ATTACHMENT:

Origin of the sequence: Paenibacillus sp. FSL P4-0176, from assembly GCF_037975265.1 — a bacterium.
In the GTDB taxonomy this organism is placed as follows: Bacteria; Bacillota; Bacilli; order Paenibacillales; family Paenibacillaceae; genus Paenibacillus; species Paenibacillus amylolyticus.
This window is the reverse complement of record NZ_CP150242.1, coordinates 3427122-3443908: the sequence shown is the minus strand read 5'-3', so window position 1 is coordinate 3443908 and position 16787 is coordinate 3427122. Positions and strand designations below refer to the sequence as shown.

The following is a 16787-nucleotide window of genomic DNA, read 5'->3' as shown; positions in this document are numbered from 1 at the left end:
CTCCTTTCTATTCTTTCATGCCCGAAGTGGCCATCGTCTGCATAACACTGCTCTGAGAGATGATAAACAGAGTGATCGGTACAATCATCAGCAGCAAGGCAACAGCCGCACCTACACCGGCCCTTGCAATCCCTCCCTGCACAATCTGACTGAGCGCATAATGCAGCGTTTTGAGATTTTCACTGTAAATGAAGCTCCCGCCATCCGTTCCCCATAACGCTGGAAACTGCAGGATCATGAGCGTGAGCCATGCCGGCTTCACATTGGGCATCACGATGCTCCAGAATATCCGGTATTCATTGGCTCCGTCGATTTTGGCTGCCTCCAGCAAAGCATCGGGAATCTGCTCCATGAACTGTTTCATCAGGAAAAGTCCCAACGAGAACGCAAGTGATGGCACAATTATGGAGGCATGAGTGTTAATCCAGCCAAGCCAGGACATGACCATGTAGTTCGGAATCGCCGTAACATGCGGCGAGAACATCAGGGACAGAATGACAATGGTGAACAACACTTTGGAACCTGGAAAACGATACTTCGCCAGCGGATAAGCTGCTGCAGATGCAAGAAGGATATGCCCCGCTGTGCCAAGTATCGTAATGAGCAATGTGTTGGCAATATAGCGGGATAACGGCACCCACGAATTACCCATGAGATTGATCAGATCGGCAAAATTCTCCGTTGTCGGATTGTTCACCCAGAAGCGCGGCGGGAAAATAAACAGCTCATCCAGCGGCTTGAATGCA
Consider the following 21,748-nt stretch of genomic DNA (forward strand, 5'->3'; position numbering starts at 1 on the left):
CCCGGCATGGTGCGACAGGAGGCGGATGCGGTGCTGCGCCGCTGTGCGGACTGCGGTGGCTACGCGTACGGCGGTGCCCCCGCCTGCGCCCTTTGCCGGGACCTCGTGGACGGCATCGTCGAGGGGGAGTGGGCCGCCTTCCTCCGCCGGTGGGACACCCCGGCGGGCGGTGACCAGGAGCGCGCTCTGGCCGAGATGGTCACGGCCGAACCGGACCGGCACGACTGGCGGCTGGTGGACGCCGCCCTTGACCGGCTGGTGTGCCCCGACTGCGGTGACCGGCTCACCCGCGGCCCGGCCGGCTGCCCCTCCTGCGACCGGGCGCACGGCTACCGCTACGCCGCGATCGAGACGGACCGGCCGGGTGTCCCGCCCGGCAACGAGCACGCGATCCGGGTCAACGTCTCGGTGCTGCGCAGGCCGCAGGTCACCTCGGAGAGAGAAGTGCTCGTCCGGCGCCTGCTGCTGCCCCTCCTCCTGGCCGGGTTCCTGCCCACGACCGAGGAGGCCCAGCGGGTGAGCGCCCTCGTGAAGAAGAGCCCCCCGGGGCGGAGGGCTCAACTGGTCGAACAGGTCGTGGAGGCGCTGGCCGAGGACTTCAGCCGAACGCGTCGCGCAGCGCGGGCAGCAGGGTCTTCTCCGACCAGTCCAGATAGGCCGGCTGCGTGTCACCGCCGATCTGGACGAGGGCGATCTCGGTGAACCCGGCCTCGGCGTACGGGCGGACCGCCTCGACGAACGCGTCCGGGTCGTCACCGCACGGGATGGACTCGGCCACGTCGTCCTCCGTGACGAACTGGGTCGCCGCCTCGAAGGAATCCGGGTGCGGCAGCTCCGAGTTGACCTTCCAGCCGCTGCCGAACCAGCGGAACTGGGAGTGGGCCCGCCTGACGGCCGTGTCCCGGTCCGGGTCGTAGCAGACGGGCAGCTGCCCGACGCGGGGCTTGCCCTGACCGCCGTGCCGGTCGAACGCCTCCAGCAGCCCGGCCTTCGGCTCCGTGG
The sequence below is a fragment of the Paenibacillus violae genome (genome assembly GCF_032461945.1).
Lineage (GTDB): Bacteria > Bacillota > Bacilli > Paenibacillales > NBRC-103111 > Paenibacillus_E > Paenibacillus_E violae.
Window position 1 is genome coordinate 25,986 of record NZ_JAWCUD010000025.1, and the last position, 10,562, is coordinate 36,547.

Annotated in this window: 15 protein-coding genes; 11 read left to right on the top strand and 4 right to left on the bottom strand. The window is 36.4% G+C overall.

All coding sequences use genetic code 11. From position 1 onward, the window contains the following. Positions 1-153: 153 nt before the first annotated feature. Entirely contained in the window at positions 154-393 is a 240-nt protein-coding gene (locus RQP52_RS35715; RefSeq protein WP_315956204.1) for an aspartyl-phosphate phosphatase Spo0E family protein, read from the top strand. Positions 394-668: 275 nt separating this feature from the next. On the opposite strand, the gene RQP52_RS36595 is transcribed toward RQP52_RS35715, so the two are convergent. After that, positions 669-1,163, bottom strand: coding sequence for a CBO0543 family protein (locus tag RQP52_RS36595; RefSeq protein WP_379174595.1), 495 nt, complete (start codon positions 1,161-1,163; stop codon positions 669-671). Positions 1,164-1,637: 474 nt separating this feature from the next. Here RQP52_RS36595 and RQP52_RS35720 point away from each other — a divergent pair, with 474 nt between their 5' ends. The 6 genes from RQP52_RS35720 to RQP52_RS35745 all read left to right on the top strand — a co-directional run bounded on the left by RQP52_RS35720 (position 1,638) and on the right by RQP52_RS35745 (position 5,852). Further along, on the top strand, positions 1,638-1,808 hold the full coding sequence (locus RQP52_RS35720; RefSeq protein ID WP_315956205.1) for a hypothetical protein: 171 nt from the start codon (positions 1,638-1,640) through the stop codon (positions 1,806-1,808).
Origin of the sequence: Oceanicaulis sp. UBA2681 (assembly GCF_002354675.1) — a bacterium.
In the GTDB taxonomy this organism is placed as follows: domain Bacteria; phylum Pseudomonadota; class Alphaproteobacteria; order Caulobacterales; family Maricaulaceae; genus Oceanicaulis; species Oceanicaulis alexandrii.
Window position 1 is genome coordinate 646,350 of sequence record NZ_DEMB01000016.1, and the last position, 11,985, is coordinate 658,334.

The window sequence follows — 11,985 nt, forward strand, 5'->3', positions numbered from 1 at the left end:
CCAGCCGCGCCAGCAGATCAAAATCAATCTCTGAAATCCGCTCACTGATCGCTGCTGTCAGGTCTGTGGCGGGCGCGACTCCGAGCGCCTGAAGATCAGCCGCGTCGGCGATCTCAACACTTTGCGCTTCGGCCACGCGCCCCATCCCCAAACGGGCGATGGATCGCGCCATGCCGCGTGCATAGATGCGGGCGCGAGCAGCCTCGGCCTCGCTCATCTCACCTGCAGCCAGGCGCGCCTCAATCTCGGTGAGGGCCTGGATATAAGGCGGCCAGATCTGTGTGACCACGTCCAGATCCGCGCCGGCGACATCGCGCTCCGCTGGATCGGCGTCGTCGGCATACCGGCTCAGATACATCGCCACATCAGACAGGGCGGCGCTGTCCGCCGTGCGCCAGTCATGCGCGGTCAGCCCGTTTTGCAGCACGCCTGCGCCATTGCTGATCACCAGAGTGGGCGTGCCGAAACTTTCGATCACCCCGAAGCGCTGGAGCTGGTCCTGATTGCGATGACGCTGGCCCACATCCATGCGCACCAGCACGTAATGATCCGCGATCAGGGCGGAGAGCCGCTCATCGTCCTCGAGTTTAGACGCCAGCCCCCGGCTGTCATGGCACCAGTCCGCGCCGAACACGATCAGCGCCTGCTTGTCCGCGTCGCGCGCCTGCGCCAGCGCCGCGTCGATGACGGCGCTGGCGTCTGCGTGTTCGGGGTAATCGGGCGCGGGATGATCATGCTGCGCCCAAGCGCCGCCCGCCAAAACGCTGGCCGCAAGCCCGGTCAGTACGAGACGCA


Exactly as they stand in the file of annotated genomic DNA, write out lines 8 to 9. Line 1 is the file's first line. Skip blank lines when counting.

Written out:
The sequence below is a fragment of the Paenibacillus violae genome (genome assembly GCF_032461945.1).
Lineage (GTDB): Bacteria > Bacillota > Bacilli > Paenibacillales > NBRC-103111 > Paenibacillus_E > Paenibacillus_E violae.